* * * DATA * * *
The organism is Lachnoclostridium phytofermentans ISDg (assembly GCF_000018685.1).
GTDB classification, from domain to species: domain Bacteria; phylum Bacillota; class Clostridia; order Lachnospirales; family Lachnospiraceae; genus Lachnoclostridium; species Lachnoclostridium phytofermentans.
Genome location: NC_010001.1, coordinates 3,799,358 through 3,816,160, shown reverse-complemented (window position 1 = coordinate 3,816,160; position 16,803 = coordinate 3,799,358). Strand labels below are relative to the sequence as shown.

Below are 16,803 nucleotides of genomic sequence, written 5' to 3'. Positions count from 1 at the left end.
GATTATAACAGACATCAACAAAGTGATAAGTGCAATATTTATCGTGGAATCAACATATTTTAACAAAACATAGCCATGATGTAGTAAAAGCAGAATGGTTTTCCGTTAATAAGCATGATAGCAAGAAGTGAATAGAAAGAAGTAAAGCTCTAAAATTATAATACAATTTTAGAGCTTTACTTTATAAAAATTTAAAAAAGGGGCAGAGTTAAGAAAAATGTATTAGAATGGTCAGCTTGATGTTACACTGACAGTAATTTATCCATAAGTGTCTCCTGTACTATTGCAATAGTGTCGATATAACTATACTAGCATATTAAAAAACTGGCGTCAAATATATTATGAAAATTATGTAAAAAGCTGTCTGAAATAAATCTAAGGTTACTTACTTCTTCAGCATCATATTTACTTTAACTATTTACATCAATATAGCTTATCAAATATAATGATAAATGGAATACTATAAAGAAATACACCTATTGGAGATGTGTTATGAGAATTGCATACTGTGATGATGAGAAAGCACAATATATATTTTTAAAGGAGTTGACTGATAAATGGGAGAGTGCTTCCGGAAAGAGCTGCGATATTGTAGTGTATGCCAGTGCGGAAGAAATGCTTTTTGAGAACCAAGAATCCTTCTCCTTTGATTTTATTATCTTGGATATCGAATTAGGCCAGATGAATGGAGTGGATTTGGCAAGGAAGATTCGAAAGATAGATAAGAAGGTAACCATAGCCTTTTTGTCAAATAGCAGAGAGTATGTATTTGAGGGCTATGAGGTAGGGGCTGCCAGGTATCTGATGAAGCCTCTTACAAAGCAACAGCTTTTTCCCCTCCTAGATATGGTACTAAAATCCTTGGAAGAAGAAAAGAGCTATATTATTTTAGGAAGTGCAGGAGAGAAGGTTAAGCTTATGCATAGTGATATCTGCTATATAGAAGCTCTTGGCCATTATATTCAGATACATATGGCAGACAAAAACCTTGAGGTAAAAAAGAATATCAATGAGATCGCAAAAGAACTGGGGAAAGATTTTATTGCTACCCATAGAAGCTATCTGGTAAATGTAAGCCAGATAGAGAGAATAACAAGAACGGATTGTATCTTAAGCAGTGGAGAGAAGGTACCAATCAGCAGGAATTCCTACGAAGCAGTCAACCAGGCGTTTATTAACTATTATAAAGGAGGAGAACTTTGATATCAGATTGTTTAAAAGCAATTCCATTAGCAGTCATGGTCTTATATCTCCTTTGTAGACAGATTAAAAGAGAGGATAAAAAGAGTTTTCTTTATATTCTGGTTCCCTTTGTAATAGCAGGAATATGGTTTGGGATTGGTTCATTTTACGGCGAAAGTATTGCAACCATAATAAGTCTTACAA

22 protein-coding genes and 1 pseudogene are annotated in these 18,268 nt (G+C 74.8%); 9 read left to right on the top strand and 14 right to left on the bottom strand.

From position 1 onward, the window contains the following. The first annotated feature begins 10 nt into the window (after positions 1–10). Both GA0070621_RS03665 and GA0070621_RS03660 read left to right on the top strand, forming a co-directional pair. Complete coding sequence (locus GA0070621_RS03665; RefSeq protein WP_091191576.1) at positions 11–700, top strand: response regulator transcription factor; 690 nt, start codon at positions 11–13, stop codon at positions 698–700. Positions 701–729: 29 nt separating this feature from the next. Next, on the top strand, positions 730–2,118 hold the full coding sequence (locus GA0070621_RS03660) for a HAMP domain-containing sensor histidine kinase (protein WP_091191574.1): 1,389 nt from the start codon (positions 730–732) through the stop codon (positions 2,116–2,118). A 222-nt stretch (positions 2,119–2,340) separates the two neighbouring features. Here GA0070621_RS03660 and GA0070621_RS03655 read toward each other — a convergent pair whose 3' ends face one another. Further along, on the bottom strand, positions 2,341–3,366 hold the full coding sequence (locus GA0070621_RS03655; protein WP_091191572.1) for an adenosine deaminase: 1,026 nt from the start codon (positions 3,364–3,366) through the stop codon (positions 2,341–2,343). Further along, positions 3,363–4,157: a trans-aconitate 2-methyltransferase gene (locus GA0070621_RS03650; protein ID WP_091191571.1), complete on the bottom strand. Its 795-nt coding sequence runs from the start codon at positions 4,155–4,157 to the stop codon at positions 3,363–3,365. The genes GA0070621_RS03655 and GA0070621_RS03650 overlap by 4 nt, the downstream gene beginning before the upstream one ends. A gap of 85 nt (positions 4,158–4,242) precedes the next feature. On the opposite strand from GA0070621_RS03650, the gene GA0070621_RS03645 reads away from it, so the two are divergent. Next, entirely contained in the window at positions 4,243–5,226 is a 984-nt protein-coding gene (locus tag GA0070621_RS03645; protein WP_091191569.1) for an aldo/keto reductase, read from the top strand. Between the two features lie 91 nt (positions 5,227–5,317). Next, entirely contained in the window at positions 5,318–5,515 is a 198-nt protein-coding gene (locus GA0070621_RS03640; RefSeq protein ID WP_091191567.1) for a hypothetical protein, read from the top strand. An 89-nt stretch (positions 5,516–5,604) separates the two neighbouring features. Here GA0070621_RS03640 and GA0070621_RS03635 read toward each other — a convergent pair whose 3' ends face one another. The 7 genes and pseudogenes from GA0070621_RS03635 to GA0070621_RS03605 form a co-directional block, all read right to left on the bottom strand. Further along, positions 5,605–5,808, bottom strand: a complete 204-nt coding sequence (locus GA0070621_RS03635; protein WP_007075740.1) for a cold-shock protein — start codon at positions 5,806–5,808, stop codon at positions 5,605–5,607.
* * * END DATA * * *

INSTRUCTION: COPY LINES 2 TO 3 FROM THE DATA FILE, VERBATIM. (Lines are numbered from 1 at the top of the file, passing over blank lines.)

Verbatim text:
GTDB classification, from domain to species: domain Bacteria; phylum Bacillota; class Clostridia; order Lachnospirales; family Lachnospiraceae; genus Lachnoclostridium; species Lachnoclostridium phytofermentans.
Genome location: NC_010001.1, coordinates 3,799,358 through 3,816,160, shown reverse-complemented (window position 1 = coordinate 3,816,160; position 16,803 = coordinate 3,799,358). Strand labels below are relative to the sequence as shown.